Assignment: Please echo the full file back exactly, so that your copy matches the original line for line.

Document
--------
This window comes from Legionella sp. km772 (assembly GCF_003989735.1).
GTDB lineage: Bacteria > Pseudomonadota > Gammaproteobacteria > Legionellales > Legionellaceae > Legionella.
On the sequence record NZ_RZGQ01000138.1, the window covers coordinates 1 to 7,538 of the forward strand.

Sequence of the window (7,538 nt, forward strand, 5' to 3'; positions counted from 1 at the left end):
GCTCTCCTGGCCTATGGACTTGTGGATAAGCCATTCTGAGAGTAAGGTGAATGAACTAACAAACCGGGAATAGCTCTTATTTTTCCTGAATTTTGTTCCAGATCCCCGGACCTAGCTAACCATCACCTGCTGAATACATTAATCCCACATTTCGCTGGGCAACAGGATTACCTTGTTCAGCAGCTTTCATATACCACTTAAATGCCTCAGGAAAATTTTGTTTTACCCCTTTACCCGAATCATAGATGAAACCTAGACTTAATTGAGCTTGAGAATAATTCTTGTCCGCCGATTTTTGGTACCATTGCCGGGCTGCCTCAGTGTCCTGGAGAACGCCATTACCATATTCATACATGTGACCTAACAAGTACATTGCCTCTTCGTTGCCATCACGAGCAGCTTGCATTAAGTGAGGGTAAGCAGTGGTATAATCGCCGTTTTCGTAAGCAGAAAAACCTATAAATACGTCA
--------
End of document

This window comes from Legionella sp. km772 (assembly GCF_003989735.1).
GTDB lineage: Bacteria > Pseudomonadota > Gammaproteobacteria > Legionellales > Legionellaceae > Legionella.
On the sequence record NZ_RZGQ01000138.1, the window covers coordinates 1 to 7,538 of the forward strand.

Sequence of the window (7,538 nt, forward strand, 5' to 3'; positions counted from 1 at the left end):
GCTCTCCTGGCCTATGGACTTGTGGATAAGCCATTCTGAGAGTAAGGTGAATGAACTAACAAACCGGGAATAGCTCTTATTTTTCCTGAATTTTGTTCCAGATCCCCGGACCTAGCTAACCATCACCTGCTGAATACATTAATCCCACATTTCGCTGGGCAACAGGATTACCTTGTTCAGCAGCTTTCATATACCACTTAAATGCCTCAGGAAAATTTTGTTTTACCCCTTTACCCGAATCATAGATGAAACCTAGACTTAATTGAGCTTGAGAATAATTCTTGTCCGCCGATTTTTGGTACCATTGCCGGGCTGCCTCAGTGTCCTGGAGAACGCCATTACCATATTCATACATGTGACCTAACAAGTACATTGCCTCTTCGTTGCCATCACGAGCAGCTTGCATTAAGTGAGGGTAAGCAGTGGTATAATCGCCGTTTTCGTAAGCAGAAAAACCTATAAATACGTCA